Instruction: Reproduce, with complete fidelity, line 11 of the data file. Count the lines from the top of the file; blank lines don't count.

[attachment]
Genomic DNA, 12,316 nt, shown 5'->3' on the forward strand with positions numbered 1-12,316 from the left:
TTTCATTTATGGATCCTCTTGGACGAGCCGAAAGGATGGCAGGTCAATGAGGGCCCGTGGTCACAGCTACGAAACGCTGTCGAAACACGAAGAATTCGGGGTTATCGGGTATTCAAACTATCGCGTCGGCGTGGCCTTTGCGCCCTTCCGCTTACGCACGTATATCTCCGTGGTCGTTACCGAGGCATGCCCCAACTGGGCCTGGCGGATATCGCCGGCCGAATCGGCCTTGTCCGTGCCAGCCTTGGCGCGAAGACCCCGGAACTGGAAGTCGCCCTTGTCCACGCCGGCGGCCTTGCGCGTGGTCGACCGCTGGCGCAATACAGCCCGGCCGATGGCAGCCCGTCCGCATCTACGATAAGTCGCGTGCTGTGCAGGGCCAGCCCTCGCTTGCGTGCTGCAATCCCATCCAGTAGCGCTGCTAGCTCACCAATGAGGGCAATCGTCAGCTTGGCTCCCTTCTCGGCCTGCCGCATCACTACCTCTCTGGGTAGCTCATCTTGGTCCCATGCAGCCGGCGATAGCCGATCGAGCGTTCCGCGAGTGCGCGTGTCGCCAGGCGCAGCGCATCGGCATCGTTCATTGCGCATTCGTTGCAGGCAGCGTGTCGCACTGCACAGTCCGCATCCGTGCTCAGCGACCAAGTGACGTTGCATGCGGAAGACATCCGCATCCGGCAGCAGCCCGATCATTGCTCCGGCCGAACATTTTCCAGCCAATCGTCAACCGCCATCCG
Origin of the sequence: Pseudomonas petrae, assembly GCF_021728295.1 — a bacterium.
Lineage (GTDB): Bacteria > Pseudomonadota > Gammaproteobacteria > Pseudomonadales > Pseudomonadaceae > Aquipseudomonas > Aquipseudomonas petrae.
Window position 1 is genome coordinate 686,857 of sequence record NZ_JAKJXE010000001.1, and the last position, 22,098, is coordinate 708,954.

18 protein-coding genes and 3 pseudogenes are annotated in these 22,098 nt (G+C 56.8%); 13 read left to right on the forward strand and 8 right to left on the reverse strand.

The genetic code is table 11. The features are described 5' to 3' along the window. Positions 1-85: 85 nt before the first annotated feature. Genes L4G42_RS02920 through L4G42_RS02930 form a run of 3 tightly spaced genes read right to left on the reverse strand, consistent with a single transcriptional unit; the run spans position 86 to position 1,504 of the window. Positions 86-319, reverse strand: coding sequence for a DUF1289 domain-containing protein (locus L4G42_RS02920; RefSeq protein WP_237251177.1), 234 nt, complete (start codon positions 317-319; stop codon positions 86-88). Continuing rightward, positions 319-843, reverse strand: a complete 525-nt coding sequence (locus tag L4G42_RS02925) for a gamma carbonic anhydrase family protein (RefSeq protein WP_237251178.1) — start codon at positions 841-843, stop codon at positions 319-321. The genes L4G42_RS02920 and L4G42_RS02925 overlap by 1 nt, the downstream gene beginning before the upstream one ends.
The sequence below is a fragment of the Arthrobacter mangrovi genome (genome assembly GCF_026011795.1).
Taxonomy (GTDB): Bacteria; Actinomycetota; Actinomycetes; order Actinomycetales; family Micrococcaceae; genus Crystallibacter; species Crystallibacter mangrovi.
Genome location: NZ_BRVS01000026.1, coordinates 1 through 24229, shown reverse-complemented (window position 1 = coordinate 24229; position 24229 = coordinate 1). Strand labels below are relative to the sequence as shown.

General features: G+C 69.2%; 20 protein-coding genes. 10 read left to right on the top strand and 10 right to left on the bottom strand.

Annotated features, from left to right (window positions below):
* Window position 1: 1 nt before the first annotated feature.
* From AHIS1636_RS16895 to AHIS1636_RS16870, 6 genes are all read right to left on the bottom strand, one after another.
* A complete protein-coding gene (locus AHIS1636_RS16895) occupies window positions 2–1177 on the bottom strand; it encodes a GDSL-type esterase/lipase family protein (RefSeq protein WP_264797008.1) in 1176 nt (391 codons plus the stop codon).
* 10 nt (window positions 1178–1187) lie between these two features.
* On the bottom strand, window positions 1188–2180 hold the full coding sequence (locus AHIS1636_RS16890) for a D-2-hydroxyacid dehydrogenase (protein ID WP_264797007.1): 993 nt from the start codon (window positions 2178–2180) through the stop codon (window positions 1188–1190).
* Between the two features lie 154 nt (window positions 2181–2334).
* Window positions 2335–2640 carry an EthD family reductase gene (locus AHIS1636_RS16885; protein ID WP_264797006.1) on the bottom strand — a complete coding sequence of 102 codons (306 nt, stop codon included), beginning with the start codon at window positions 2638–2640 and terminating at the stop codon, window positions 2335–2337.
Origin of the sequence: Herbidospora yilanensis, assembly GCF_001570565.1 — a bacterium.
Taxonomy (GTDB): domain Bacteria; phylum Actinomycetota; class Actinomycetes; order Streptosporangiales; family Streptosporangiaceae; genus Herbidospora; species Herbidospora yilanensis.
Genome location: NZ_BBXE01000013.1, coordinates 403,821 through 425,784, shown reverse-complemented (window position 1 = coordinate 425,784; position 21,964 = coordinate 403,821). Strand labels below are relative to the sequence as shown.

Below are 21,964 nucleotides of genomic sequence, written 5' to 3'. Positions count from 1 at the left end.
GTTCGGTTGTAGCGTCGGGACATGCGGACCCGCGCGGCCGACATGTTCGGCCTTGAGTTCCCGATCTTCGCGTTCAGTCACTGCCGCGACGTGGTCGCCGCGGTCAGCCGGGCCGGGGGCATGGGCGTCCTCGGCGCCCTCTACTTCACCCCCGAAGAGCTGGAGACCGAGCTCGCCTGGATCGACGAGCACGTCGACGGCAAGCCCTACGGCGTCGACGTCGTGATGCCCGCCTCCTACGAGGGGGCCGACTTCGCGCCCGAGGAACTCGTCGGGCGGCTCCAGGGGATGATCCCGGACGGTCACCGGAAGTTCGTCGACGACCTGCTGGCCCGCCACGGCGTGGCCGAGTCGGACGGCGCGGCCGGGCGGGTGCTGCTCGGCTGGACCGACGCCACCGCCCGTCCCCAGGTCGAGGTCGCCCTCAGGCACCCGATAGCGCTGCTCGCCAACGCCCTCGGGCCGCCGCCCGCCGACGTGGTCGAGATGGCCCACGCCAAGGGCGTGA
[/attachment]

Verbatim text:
General features: G+C 69.2%; 20 protein-coding genes. 10 read left to right on the top strand and 10 right to left on the bottom strand.